lol i feel really upset that a small town like that gets 100megabits per second for only 57 dollars a month... in dallas texas, 57 dollars a month will get you max 10 megabits
      • by sl4shd0rk (755837)

        The summary is right, but the subject (gigabyte vs gigabit) is wrong.

        Perhaps they are using a Linux box with a Gigabyte motherboard as a firewall.

    • Re: (Score:2, Informative)

      by Anonymous Coward

      No it doesn't, it clearly states that they will receive 1000mbps for the same price as they currently pay for 100mbps.

  • by fustakrakich (1673220) on Friday July 19, 2013 @03:15PM (#44330995) Journal

    Canada.. figures.... Do that in the states and get sued into bankruptcy.

    • by firex726 (1188453)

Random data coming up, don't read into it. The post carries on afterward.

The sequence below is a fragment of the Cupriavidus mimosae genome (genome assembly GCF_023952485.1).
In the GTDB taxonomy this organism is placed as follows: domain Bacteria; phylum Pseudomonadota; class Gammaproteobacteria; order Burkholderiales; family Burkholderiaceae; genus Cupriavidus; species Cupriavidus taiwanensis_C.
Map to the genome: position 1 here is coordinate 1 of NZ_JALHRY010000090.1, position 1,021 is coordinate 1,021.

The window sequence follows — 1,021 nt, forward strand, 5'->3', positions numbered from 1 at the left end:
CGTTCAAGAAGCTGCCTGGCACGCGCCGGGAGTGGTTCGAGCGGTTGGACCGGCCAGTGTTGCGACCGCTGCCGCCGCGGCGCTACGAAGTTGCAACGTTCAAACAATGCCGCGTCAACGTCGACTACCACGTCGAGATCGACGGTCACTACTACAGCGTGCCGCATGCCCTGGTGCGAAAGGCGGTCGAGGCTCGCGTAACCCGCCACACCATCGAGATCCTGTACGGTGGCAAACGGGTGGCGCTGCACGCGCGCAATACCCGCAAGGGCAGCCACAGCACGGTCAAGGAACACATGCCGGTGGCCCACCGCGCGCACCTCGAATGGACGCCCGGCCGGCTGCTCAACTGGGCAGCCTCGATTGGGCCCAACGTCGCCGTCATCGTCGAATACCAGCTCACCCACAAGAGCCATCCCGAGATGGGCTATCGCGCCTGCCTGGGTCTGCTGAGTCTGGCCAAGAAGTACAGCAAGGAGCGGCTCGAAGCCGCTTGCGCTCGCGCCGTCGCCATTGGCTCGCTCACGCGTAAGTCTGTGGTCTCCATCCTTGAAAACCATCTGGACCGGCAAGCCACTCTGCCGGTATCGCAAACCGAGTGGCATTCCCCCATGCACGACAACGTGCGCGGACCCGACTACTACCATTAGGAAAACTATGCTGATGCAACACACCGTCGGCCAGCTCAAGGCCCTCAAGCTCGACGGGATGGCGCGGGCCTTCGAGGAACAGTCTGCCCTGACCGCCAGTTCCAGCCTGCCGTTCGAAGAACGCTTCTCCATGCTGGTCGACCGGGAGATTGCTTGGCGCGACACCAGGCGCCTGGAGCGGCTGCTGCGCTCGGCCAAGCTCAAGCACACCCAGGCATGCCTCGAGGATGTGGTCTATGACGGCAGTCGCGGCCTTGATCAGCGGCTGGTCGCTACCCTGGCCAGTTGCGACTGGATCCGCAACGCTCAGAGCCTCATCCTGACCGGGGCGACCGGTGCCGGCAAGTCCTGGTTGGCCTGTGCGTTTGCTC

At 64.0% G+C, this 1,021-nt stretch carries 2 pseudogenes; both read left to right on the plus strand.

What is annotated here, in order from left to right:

Actually you don't even need to get sued; the big ISPs in some states have lobbied for laws that disallow municipal internet after one town successfully set up a network, because I think Comcast basically refused to provide them adequate service.

  • by decipher_saint (72686) on Friday July 19, 2013 @03:16PM (#44331009) Homepage

    Olds, Alberta
    (Population eight thousand)

    Getting high speed internet in Alberta anywhere outside a larger population centre has been virtually impossible, so it's interesting to see rural towns take the problem by the horns on their own with success.

    • by dimeglio (456244)
      There were delays in laying out the fibre but once they were shown all the pr0n they could get with 1gb, it motivated those workers to get it done quickly.
    • Offering gigabit to endpoints isn't that hard. Gig Ethernet is cheap these days, GPON is likewise cheap for metro type situations. However, you can hook all the endpoints up at gig but if your backhaul to other providers isn't good, then it doesn't matter. You can have "gigabit" but only to other nodes on the network.